ISTANBUL, TURKEY — In a bustling cafe, a crowd gathers in front of a large-screen television to watch Istanbul's Besiktas soccer team take on England's Chelsea. The fans shout with disgust at every missed pass and shot on goal.
Besiktas would go on to lose the game 2-0, but many of the people watching said they felt cheated before the match even started. It was supposed to be played on Besiktas's home field, just up the road, but was moved to a stadium in Germany by the Union of European Football Associations, which cited safety concerns after four suicide bombings struck Istanbul last month.
It was the second game to be moved out of Turkey by the nongovernmental UEFA following the attacks. And Turkey reacted with universal derision that quickly took on a political hue.
"It's the same message the Europeans have been giving us for 10 years - you are not part of Europe. If the same thing would have happened in Italy, the games would have been played in Italy," says Rustu Daglaroglu, who was watching the match with friends.
If the Istanbul bombings were initially expected to bring Turkey and Europe closer, many Turks say they feel the opposite is true. Observers in Turkey and Europe say the attacks actually may have exposed some underlying rifts in the Turkish-European relationship and a fundamental difference in how each perceives that relationship.
"The initial impression after the incidents was that this would generate an awareness of common problems, and would maybe bring both sides together and lend further credence that Turkey is the new front line in Western defense," says Ilter Turan, a professor of international relations at Istanbul Bilgi University. "But the way the [European Union] countries have behaved has been at best confusing. While people related messages of sympathy ... Turkey was made to suffer deprivations."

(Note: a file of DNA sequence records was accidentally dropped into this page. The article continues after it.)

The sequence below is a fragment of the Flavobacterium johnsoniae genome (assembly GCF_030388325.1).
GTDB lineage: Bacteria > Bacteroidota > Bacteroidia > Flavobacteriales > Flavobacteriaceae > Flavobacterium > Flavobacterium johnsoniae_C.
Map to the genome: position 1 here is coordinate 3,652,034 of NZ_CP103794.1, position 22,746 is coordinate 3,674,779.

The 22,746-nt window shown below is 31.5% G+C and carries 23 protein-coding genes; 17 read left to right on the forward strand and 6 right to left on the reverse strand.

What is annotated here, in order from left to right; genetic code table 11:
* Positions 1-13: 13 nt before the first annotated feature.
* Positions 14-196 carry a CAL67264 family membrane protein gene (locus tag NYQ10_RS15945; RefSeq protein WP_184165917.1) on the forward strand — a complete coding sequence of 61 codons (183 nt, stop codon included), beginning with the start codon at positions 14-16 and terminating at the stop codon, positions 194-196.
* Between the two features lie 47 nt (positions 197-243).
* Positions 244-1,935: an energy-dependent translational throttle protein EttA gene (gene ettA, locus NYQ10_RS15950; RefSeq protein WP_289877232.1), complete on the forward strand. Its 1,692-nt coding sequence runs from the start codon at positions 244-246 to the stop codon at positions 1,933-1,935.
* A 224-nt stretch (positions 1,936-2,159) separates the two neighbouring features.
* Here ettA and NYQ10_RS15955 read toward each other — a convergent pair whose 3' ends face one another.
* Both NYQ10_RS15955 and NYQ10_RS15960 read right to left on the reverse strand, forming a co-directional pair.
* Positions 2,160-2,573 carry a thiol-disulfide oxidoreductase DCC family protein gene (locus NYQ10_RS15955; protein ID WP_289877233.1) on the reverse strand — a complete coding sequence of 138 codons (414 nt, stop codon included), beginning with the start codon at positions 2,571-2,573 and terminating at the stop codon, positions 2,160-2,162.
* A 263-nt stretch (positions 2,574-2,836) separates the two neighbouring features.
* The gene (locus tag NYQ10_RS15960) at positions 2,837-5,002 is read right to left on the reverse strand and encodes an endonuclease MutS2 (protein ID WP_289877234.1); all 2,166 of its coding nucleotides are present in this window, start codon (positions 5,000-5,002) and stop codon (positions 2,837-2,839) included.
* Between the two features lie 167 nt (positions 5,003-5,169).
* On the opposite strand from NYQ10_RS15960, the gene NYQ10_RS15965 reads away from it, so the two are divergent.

Relocated soccer games are not the only post-bombing measures that have alienated Turks. Britain issued a travel warning for its citizens, saying further attacks in Turkey were "imminent," and instituted visa restrictions for Turks. Members of the German opposition called into question Turkey's EU candidacy after the attacks, saying that admitting the country would import terror into the Continent.
The criticism aimed by Turkish politicians at Europe's response was especially sharp. Speaking on Turkish television, Turkey's foreign minister, Abdullah Gul, recently said that Europe "failed the solidarity test in the fight against terrorism."
Turkish Prime Minister Recep Tayyip Erdogan, speaking earlier this month to a gathering of ambassadors from EU countries, told the group: "Messages of support issued in the aftermath of the attacks have touched us. But seeing signs that these declarations of support are to remain on paper has seriously worried us."
Perhaps in response to Turkey's chiding, some European countries recently took some steps to show solidarity with Turkey. France last week sent its justice minister, Dominique Perben, on a brief trip to Turkey. A group of Italian parliamentarians visited the country, and some of them even offered to play Turkish parliamentarians in a friendly game of soccer.
EU officials say the Turkish criticism is unwarranted. Jean-Christophe Filori, the EU's spokesman for enlargement issues, says the organization sent Turkey a "clear and encouraging" message that the terrorist acts in Istanbul will not dictate either the EU's relations or negotiations with Turkey. Turkey is in the process of undertaking several human rights, economic, and democratization reforms to meet EU membership requirements. The EU is scheduled to make a final decision at the end of 2004 on starting negotiations with Turkey over its membership candidacy.
"The best answer to give to terrorism is to remain extremely firm to the road we have designed," Mr. Filori says.
Daniel Gros, director of the Center for European Policy Studies, an independent think tank in Brussels, says Turkey's unhappiness with the European response stems not from what the Europeans might have done or not done, but from a gap in how each side perceives the relationship. While Turkey might expect that its status as an EU candidate might already make it part of the European family, the EU feels differently, Mr. Gros says.
"Until it becomes a member, Turkey should expect to be treated as someone who is not very welcome," Mr. Gros says. In that sense, it may have been a mistake for Turkey to look at the bombings as a test of its relationship with Europe, Gros says. "For Turkey, this was a crude way to realize the nature of the relationship," he adds.